Northern Ireland Travel GuideEdit This The best resource for sights, hotels, restaurants, bars, what to do and see
Though these two cities are really worth visiting, most tourists come for the landscape an for nature. Ireland has some of the largest unspoiled areas of natural environment in Europe. The best way to get to know the country is by hiking or on horseback. Eighty miles of rugged Antrim Coastline is quite a walk, but you definitely want to see the Giant's Causeway, which is a UNESCO world heritage site. Also quite beautiful is Fermanagh Lakeland and St. Patrick's country. And for some real outdoors adventure try to go to the Mountains of Mourne or the Glenelly and Clogher Valleys.
Visitors to Norhern Ireland should not miss a trip to Armagh, the spiritual capital of Ireland, for both Protestants and Catholics. The dual hilltop Cathedrals in Armagh City are quite breathtaking. Armagh was once plagued by sectarian violence during the times of "the troubles", but since the Good Friday Agreement, it is once again peaceful. Travelers are most definitely safe, and Americans are particularly welcomed.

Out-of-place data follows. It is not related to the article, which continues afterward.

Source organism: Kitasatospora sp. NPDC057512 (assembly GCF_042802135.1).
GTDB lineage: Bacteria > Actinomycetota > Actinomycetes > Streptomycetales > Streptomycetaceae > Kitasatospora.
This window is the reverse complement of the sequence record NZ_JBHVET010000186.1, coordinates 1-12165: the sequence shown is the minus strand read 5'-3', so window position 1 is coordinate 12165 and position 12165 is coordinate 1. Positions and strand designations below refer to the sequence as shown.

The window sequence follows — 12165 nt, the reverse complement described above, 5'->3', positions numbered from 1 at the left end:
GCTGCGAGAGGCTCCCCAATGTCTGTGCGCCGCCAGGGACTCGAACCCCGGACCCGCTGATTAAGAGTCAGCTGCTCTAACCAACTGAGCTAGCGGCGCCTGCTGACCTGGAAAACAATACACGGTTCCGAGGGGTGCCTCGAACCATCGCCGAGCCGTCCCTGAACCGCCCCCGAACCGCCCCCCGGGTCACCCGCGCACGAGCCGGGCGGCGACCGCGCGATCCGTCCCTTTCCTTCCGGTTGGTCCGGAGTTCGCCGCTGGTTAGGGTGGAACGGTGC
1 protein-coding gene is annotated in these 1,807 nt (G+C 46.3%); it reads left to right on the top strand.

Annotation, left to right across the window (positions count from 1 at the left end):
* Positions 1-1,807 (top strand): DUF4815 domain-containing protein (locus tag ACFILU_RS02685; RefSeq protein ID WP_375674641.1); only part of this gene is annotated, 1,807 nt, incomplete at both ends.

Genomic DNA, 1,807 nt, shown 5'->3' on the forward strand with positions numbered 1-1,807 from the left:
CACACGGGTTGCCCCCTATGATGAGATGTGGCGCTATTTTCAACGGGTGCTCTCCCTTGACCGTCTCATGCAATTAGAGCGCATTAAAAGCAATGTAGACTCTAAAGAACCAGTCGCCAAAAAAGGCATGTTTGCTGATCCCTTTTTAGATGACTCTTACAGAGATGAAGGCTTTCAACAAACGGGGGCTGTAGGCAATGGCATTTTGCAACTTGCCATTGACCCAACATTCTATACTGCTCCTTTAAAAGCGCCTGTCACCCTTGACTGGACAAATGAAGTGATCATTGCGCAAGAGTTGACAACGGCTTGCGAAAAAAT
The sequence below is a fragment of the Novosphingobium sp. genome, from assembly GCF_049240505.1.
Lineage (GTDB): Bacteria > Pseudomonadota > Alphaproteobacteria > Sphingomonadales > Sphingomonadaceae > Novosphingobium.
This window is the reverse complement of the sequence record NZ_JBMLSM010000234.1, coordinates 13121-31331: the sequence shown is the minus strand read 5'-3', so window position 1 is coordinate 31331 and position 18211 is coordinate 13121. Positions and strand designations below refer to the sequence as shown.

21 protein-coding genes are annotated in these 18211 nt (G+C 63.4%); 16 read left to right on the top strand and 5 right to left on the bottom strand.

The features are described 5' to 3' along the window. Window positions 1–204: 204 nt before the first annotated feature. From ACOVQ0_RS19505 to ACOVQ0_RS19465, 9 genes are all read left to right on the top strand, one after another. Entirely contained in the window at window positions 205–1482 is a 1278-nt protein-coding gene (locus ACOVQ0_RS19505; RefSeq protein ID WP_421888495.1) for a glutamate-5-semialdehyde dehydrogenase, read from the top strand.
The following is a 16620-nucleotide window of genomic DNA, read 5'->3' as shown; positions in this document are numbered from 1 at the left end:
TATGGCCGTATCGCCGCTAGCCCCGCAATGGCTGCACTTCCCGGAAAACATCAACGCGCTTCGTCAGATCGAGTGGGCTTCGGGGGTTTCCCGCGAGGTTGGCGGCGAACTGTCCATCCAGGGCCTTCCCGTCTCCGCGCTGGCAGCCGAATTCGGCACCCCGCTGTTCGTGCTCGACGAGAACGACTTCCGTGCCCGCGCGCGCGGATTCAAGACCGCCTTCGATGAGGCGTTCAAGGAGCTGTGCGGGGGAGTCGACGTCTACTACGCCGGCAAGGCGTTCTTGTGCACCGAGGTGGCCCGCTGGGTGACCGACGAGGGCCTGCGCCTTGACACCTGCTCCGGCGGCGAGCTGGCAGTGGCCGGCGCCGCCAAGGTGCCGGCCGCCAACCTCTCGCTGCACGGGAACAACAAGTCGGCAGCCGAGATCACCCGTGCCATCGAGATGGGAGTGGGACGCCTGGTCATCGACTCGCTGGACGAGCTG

The people of Northern Ireland are quite friendly and laid back, unlike some of their more "uppity" European counterparts. Americans will find that the people in Northern Ireland hold particular fondness for America, even if they don't always agree with American leaders or foreign policies.
Northern Ireland is a favorite destination for active holidays. There’s both rugged country and glowing hills, deep forests, big lakes and of course the sea. Here you can angling and game fishing, but Ireland’s also a great destination if you want to go golfing, horseback riding or camping.
March 24, 2006 change by giorgio